According to the Asia and the Pacific Society, North Korean studies departments are quickly disappearing from tertiary educational institutions in South Korea.

Last February, students from Korea University gathered in Seoul to protest just that. The day after Valentine’s Day, these students protested downtown in order to alert the South Korean government of the termination of their Department of North Koreanology.

One month later, in March, the Department of North Koreanology was transferred from its independent holding in the College of Humanities and was no longer offered as an undergraduate major. The program has since been merged with a new major. This new major offers taught courses in embracing unification, diplomacy, and national security. Korea University makes the claim that merging the Department of North Koreanology with that of a political science and diplomacy major helps protect the unique identity of the subject. Moreover, this merger allows for the subject to withstand the harsh realities of finding employment for students post-graduation.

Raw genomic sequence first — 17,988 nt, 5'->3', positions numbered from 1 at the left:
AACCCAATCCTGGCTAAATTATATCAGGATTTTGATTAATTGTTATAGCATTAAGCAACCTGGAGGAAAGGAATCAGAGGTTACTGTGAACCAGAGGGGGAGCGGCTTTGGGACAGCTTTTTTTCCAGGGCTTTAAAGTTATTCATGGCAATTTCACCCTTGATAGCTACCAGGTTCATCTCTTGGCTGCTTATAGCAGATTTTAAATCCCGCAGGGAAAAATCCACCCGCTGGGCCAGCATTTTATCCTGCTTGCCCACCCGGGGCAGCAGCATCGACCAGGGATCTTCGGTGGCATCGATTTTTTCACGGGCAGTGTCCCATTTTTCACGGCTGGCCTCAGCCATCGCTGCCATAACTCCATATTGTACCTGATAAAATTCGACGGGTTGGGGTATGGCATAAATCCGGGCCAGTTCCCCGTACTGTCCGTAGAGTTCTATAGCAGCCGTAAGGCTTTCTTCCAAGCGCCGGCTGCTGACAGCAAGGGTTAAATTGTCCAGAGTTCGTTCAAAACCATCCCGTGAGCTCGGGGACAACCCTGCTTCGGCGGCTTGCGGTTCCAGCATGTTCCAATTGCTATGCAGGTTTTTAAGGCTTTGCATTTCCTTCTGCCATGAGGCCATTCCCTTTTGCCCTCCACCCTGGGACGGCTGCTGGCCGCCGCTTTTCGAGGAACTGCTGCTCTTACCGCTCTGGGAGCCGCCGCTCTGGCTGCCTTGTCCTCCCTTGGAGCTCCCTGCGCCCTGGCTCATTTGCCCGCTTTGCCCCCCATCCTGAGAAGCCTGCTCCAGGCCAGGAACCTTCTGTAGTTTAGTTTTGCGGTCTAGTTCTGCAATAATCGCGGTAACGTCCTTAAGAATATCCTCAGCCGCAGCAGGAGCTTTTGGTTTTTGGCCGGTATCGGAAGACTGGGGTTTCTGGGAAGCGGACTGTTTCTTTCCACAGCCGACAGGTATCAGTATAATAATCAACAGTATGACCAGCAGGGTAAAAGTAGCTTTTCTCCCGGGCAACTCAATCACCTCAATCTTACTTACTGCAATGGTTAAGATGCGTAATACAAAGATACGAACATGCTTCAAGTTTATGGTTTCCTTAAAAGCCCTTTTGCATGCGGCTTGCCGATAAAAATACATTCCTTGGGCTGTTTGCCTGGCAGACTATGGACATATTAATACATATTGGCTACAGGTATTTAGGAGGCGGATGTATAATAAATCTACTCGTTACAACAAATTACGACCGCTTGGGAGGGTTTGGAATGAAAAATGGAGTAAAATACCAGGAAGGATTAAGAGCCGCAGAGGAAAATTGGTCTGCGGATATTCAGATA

Korea University is not the only tertiary institution plagued with such choices. At the start of the 2000s, only 6 universities offered standalone departments focused on North Korean studies. Now in 2016, only 2 universities offer Departments of North Korean studies. Myongji University in Seoul combined its North Korea studies program with the Department of Political Science ad Diplomacy in 2010.

Issues such as this make opportunities with the Ministry of Unification necessary and unique. Offering students in South Korea the chance to study, engage, produce, and publish information about a much needed topic is exactly what is missing. The Ministry of Unification fills that void for students curious and interested in learning and doing more about Korean unification.

Kychele Boone

 

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